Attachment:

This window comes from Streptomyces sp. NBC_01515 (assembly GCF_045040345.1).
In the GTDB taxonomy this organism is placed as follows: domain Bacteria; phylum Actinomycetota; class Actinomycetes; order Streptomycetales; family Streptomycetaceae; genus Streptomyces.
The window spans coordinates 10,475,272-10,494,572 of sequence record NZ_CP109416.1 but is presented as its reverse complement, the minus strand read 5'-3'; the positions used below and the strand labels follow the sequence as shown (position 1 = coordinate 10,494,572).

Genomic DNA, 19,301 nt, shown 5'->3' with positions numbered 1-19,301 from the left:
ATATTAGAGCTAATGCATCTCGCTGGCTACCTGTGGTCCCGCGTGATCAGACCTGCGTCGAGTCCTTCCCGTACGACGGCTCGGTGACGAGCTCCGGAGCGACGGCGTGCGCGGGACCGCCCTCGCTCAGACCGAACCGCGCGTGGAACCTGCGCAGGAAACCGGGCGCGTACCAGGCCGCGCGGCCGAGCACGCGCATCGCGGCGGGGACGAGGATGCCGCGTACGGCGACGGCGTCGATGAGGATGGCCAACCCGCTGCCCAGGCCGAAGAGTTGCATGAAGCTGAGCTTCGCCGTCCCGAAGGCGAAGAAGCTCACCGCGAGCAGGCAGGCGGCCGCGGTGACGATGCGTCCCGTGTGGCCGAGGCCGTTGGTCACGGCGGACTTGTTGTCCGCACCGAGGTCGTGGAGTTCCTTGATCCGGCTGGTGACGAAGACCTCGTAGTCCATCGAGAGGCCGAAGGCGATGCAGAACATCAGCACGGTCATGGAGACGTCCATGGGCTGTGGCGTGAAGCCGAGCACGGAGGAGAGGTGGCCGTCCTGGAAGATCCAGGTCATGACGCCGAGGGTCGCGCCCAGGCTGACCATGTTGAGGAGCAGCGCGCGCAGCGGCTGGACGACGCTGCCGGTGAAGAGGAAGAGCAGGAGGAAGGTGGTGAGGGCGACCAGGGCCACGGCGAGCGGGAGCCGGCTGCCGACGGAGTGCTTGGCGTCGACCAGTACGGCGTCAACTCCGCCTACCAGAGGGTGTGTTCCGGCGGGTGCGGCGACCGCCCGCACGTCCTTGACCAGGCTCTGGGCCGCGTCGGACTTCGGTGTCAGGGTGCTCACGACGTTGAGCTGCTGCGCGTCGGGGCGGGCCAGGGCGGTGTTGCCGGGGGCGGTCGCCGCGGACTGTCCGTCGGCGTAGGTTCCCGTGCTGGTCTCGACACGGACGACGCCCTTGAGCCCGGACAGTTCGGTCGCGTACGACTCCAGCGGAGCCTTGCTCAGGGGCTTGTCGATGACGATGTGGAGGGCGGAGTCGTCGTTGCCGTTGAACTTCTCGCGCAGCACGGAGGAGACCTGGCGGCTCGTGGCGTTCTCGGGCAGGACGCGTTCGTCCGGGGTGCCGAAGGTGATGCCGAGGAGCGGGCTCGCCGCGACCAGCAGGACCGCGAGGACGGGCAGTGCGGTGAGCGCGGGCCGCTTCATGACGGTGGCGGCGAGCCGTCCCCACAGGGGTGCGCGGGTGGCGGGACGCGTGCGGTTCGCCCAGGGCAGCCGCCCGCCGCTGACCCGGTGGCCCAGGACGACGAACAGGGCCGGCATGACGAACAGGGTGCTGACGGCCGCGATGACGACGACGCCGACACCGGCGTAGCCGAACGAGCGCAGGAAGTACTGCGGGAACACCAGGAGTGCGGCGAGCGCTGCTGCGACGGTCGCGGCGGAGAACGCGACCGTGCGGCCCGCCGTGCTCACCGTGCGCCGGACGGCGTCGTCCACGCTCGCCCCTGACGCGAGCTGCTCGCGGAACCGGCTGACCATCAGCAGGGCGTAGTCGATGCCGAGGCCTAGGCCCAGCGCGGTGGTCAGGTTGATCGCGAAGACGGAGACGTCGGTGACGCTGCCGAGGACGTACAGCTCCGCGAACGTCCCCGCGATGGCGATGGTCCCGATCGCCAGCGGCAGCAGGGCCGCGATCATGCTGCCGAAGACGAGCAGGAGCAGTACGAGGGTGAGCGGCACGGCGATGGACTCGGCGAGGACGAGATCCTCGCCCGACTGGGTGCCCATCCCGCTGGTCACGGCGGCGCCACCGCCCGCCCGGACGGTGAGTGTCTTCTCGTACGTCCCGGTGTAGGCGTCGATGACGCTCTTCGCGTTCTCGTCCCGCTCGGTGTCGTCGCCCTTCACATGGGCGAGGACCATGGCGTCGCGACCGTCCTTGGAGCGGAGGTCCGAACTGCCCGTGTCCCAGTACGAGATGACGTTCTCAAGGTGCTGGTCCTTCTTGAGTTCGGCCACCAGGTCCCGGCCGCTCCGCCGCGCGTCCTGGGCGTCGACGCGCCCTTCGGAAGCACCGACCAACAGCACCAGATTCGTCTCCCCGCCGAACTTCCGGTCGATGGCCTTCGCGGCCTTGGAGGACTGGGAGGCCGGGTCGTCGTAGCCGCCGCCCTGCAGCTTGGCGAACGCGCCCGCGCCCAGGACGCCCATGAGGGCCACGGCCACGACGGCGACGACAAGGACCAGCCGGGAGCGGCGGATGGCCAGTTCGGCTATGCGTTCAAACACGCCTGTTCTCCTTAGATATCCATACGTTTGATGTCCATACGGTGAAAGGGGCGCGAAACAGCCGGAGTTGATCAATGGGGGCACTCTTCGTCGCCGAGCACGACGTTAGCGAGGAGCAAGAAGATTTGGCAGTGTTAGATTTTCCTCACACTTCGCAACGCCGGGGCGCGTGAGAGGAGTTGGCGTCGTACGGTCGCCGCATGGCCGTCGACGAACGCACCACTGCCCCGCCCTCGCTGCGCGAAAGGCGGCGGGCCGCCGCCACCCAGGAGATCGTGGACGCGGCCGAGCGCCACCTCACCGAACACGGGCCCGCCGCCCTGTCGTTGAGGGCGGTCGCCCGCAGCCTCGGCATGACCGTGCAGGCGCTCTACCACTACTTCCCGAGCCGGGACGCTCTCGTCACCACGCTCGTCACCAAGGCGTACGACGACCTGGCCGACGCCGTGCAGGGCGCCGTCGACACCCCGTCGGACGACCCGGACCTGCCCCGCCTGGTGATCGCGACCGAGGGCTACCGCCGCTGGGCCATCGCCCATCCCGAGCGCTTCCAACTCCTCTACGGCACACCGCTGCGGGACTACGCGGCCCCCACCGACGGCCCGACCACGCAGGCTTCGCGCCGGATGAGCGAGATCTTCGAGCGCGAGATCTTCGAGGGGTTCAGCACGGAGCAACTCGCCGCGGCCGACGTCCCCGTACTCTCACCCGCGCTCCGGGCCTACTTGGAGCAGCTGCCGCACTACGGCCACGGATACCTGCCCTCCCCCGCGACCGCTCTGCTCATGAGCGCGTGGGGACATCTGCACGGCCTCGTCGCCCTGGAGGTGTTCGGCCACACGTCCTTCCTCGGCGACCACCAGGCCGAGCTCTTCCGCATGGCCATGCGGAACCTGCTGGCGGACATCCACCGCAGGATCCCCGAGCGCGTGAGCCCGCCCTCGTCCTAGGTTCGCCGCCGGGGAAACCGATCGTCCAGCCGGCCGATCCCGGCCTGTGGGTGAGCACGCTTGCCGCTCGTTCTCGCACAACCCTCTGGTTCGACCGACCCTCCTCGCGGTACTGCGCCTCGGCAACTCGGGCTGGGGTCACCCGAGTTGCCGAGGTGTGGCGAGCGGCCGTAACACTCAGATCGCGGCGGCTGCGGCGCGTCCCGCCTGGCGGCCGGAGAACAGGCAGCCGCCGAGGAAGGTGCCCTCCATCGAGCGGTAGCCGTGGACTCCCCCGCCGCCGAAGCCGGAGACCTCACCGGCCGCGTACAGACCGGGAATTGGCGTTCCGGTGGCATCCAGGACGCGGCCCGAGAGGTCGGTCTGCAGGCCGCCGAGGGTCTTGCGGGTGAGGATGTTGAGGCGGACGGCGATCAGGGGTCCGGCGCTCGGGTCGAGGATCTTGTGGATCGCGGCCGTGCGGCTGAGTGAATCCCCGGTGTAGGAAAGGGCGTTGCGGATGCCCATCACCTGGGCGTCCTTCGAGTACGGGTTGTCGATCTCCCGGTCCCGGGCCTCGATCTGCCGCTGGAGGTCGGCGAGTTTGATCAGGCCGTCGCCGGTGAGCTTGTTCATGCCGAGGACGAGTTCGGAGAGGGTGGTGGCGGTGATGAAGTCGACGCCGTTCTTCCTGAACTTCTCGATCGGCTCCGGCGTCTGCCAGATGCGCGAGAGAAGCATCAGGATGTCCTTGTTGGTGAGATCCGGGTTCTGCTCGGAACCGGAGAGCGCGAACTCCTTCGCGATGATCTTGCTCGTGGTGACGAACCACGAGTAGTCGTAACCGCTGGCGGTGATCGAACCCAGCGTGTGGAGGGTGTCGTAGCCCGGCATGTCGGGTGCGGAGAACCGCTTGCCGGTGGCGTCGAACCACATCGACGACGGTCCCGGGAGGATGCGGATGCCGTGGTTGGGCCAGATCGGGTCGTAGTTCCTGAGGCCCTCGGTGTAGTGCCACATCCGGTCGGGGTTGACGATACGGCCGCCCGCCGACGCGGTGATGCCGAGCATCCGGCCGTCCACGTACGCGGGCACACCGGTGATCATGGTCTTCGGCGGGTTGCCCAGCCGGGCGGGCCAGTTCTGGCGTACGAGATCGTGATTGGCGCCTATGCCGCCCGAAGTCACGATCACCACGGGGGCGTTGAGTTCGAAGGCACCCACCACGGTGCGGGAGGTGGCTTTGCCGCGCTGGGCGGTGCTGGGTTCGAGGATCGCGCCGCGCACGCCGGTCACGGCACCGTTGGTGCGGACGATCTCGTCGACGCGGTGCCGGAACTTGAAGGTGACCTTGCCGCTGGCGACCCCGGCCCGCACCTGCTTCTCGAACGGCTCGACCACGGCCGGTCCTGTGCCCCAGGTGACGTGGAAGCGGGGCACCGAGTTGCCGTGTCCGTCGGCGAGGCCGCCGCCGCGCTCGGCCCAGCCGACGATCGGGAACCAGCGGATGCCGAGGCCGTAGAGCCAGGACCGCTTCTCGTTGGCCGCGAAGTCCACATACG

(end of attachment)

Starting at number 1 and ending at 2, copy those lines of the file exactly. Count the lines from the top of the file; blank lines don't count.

This window comes from Streptomyces sp. NBC_01515 (assembly GCF_045040345.1).
In the GTDB taxonomy this organism is placed as follows: domain Bacteria; phylum Actinomycetota; class Actinomycetes; order Streptomycetales; family Streptomycetaceae; genus Streptomyces.